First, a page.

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12 J. Broad. 327 (1967-1968)
The Short Unhappy Life of Transit Radio

handle is hein.journals/jbem12 and id is 337 raw text is: RICHARD L BEARD

The Short Unhappy Life
of Transit Radio
This past spring, the Mayor of New York vetoed a proposition
to permit the broadcasting of commercials in subways saying: The
broadcasting of commercials in subways, even short ones, would be
an unconscionable invasion of privacy that could not be justified
as a revenue measure. This was but the latest chapter in the
story of an advertising medium that was hailed at one time as the
savior of FM, but foundered on the dislike of its involuntary
audience.
Richard L. Beard is associate professor of business administration
at the University of Alberta, Edmonton. He earned his Ph.D. in
Communication from the University of Illinois, and previously
taught at the Universty of Texas.
Introduction
N UMEROUS events have been discussed in terms of their
effects on public opinion, and vice versa, but seldom has
there been an instance where the public opinion was so clearly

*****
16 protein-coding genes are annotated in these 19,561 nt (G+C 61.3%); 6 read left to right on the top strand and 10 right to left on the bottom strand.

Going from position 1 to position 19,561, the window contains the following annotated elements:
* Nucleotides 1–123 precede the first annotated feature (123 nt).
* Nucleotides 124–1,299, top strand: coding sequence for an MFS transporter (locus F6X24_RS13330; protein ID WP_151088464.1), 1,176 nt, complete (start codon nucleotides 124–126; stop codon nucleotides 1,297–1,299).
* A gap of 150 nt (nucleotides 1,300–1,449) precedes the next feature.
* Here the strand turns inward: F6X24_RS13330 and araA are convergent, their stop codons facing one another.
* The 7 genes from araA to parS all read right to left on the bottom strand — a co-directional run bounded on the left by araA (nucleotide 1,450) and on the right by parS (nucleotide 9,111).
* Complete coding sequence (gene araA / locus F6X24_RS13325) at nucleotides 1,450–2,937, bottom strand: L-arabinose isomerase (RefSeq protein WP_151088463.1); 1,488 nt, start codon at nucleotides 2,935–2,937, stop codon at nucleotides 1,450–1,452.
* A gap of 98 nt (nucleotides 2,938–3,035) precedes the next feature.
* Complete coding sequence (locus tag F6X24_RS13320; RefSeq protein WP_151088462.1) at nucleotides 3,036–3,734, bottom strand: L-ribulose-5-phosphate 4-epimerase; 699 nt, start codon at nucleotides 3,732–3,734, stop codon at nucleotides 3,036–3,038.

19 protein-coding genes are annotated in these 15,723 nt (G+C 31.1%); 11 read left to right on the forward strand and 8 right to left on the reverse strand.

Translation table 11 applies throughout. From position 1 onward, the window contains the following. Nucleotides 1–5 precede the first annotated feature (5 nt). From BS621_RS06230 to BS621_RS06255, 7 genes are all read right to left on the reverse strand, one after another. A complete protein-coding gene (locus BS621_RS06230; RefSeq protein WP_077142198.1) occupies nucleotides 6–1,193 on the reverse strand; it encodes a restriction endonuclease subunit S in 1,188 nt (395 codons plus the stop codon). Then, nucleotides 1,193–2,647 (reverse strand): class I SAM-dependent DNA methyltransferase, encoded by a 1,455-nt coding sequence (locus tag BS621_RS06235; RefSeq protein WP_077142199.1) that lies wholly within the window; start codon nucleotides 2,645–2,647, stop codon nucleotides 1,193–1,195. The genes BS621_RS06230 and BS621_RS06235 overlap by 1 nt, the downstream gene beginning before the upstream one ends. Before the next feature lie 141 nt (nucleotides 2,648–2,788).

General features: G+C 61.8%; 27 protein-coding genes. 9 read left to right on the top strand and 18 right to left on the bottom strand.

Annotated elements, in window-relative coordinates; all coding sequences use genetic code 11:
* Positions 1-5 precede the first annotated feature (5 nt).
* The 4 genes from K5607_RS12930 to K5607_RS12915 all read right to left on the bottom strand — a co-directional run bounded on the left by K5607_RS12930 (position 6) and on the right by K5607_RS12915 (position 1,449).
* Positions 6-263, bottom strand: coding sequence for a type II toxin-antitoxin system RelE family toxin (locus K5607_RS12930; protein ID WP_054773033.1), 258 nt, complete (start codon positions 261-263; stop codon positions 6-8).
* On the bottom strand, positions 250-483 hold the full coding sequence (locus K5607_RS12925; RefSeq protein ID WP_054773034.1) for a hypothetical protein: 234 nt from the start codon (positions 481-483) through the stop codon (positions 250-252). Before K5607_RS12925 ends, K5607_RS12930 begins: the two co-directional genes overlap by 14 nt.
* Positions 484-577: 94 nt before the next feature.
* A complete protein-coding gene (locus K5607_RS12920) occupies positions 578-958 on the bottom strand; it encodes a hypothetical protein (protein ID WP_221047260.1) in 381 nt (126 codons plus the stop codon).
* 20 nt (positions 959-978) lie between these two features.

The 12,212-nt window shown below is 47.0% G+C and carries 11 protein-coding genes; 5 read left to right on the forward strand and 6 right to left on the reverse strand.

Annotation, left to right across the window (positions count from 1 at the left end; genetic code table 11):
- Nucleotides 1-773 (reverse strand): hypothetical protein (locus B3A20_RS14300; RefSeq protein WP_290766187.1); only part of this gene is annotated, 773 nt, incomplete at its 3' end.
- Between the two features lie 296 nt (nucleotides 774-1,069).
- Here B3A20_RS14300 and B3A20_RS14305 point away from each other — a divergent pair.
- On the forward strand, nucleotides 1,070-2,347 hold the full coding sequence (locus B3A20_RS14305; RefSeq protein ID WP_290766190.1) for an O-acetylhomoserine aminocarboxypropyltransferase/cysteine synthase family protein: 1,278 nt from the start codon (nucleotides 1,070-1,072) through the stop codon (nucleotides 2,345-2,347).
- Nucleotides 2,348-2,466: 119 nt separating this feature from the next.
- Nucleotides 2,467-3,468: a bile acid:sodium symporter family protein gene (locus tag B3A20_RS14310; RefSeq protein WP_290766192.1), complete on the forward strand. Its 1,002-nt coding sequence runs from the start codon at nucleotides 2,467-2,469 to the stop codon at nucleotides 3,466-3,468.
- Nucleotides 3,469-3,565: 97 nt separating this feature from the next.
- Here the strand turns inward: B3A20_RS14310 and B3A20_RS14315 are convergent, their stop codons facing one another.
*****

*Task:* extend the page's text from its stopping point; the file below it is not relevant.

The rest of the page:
observable, and so demonstrative of its power, as in the case of
transit radio. A significant portion of the American public quickly
formed an opinion of transit radio, and the voicing of that opin-
ion caused an early demise of the industry.
When it existed in the United States, transit radio was the
broadcast of commercial FM radio programming in vehicles used
for public transportation. The Federal Communications Commis-
sion writes:
The transitcasting operation closely resembles storecasting except
that its programs are designed to reach transit passengers in pub-
lic vehicles. This programming is also similar to that utilized in
storecasting and may be generally characterized as consisting of
background music interrupted at fairly short intervals by short
@JOURNAL OF BROADCASTING, Vol. XII, No. 4 (FaIl 1968)

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